I was asked to come up with some metrics that could be useful in determining the state of the product in a given QA phase and assist in making go/no-go decisions. What are some of the standards if any that you've used? How many known bugs can be "released" into production? Etc...
I've found mostly that it depends on the critically of the project. A medical device for example might have a tolerance level a whole lot lower (or do I mean higher... [img]images/icons/confused.gif[/img] ) than a video game.
My thought is that the 'bar' should be defined up front in the Test Plan or QA Plan for the project or the company to give a baseline of expectations.
Generally the level of defects is based on a discussion of salability and price vs. cost.
For example, if it costs $1000 to fix a defect, and it will result only in the ability to raise the price by $10, is it worth it? If the number of products sold is over a million, then $10 x a million less that $1000.. the value differs.
There is the six-sigma process that has a lot of calculations that can be used, but in my opinion, the software industry isn't ready for that level of perfection.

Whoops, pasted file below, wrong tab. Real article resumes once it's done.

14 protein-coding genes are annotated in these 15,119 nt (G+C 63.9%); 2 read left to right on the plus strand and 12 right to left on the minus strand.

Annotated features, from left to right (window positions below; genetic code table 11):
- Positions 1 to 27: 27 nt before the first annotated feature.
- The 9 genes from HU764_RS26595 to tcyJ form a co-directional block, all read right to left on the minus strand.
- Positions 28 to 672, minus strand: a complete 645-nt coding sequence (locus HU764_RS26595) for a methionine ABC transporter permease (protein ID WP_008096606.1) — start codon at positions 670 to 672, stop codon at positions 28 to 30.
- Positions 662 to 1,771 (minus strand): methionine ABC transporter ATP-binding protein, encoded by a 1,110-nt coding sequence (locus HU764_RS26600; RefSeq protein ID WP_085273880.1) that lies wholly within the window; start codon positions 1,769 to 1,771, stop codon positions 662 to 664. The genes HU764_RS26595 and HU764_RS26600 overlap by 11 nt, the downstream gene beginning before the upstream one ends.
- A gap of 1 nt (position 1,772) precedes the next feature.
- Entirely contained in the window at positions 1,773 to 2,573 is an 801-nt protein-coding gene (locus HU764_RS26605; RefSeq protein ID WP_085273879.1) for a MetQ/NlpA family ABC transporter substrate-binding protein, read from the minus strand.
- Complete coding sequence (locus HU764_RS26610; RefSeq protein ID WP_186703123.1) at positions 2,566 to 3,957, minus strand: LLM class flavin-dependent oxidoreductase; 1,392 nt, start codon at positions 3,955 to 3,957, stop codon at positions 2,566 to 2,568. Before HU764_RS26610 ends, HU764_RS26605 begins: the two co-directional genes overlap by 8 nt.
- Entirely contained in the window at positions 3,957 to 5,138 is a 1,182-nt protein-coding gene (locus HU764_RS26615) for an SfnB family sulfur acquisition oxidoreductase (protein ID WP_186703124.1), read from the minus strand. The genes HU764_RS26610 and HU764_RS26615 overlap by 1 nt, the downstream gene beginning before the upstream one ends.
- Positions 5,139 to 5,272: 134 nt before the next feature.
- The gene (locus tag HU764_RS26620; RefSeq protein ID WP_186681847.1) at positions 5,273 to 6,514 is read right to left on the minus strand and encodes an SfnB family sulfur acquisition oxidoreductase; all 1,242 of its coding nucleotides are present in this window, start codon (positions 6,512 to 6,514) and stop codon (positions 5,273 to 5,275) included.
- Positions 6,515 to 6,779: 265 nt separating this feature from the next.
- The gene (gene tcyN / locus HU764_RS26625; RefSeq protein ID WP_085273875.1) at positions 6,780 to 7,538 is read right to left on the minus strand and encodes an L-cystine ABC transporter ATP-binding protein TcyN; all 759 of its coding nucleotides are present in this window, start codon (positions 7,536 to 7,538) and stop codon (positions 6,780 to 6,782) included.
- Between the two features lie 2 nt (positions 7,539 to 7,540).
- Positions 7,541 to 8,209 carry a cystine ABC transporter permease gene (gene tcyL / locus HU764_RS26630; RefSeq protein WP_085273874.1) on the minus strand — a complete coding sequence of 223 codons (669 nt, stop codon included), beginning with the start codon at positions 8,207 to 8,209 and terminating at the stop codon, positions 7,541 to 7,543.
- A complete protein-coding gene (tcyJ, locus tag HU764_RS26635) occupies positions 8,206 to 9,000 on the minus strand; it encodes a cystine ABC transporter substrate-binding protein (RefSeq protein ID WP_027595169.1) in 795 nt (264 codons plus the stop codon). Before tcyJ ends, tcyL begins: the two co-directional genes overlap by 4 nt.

I believe Deming also had a statistical quality control model that has been used for measuring of defects, but he also allowed for the decision factor to allow for different levels of quality.
Have I spoken in enough circles yet? [img]images/icons/grin.gif[/img] .
I too am working on some metrics for project artifacts and timing. I'm trying to define the baseline as well. Ie: if you say an artifact was received "late", what is the definition of "late", and what would have been the ideal time to have received it? Believe it or not, I'm having trouble getting an answer to that question. [img]images/icons/rolleyes.gif[/img]